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UK: Prison Reform Trust, ‘Deep Custody: Segregation Units and Close Supervision Units in England and Wales’

1st October 2015

Dr Sharon Shalev and KImmett Edgar, in collaboration with the Prison Reform Trust UK have released a report on the conditions prevalent to segregation and close supervision units in England and Wales.

The report examines segregation in England and Wales with a specific focus on decision to segregate; culture in the units; conditions in the units and mental health. A number of recommendations are also included within the report. Segregation units in England and Wales were found to be characterised by social isolation, inactivity and increased control of prisoners.

The majority of prisoners in segregation units had good relationships with staff.  89% stated that they got on well with some staff. 57% of the prisoners in segregation units reported staff to be supportive.

Segregation has adverse effects on mental health. Some of the potential symptoms which may arise as a result of solitary confinement in this report are: anxiety, depression, anger, difficulty in concentration, insomnia, and an increased risk of self-harm. Over half of prisoners interviewed reported three or more of these symptoms. Over two thirds of the prison staff in segregation units stated that most prisoners there had mental health issues. Almost half of the interviewed officers stated that they would benefit from increased training in relation to mental health. Regimes were found to be highly lacking. Prisoners were stated as having to choose between exercise and hygiene. Exercise periods were found often to be far short of the international standards mandated by the Mandela Rules, usually lasting only 20-30 minutes. 38% of interviewed prisoners had engineered their own restricted regime. This was done as a means to be moved from their current prison for a number of reasons, including escaping form violence, drugs or debt.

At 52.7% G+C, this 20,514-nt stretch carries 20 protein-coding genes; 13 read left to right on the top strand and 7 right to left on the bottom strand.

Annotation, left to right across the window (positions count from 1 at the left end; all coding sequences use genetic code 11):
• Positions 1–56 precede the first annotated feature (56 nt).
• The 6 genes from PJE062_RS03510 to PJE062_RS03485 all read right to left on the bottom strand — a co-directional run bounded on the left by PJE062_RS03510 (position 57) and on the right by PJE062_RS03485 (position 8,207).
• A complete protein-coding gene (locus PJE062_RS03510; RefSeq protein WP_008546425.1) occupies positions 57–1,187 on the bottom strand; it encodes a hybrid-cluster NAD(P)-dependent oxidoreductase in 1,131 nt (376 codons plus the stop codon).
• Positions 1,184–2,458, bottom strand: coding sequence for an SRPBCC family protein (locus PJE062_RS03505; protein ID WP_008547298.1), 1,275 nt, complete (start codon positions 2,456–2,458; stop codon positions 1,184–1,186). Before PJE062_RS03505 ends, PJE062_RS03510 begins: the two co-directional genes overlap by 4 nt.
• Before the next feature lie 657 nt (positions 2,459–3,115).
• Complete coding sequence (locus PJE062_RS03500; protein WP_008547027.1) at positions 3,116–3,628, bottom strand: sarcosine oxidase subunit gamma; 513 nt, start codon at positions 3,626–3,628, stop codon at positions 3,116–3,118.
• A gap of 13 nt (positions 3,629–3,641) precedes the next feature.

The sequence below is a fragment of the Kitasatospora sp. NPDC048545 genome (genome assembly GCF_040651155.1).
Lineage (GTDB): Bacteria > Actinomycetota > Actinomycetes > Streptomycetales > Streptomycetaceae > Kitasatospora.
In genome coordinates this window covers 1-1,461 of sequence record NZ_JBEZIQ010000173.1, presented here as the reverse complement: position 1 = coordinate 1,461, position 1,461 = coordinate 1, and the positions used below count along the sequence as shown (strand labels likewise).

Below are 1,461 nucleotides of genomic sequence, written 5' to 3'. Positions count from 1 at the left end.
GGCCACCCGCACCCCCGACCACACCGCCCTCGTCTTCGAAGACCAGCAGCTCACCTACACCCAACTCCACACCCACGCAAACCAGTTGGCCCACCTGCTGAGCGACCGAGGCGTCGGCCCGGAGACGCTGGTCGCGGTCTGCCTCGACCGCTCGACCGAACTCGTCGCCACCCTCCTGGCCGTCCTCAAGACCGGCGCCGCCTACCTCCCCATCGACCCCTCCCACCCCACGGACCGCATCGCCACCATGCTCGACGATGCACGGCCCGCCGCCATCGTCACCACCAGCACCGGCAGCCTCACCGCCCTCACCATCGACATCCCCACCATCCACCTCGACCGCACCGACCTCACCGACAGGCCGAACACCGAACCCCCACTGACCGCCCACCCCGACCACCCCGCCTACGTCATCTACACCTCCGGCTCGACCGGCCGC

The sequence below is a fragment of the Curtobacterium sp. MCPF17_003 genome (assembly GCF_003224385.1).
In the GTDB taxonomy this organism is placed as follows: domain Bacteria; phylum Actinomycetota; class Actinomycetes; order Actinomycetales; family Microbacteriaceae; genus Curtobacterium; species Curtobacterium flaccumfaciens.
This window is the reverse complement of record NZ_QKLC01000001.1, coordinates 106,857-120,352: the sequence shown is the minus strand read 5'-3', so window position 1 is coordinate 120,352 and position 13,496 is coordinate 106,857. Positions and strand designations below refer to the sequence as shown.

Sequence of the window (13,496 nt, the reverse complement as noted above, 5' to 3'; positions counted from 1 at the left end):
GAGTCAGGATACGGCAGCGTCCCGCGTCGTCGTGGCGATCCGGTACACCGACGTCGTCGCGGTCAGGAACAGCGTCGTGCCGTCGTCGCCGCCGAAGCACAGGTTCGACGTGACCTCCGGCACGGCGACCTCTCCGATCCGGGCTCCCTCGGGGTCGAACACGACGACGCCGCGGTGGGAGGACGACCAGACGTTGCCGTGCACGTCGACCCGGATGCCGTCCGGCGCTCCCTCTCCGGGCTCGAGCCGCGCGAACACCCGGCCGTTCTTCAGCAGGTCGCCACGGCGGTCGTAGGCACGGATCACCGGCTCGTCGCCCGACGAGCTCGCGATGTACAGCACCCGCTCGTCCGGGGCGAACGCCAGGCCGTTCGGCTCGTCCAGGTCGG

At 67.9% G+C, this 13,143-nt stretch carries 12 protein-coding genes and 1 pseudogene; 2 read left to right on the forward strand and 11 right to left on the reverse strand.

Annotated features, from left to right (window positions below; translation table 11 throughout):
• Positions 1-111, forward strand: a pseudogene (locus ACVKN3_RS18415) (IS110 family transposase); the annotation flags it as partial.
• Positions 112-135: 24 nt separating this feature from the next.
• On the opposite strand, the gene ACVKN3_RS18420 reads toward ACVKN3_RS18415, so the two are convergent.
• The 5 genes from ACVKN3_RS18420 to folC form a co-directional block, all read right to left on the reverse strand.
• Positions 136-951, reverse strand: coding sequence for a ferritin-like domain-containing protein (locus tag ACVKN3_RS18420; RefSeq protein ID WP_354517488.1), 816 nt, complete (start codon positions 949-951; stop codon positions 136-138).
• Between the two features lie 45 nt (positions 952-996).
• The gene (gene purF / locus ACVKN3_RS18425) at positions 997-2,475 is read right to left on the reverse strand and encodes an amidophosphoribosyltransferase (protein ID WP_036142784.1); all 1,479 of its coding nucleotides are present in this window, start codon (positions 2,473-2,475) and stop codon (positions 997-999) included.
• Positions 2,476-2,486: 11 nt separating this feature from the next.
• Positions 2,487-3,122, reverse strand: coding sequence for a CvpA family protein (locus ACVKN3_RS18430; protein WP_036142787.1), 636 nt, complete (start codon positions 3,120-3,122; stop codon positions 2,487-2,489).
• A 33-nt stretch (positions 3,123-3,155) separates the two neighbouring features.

Two thirds of interviewed prisoners did not find the independent monitoring board to be helpful to them, with only nine out of the sixty seven prisoners interviewed finding the board helpful. Health screens often did not fulfill their purposes, with ‘tickboxing’ was found to be prevalent.

Half of those in close supervision centres did not know why they were selected for close supervision. A majority did not know how to progress and felt that opportunities to show risk reduction were limited. The prisoners also saw no evidence of progress, reducing legitimacy of the system to them.

The report lists a number of key recommendations:

  • Reintegration and exiting segregation should be primary goals of the units;
  • Where a prisoner engineers their own segregation, prison staff should investigate why and resolve the issue;
  •   Days in segregation should be active and constructive, with international standards on exercise being followed;
  • Segregation officers should attempt to build relationships with segregated prisoners. Reflective practice should be adopted to discover better approaches where interactions did not go as planned;
  • Mental health impacts of segregation should be reduced by, giving prisoners something to do, increasing personal contact and reducing time in segregation;
  • Staff must all be trained in international human rights standards;
  • Prisoners under close supervision must be made aware of the actions needed to progress and why they are under supervision. Structured programs of progression are necessary.

To read the full report click here

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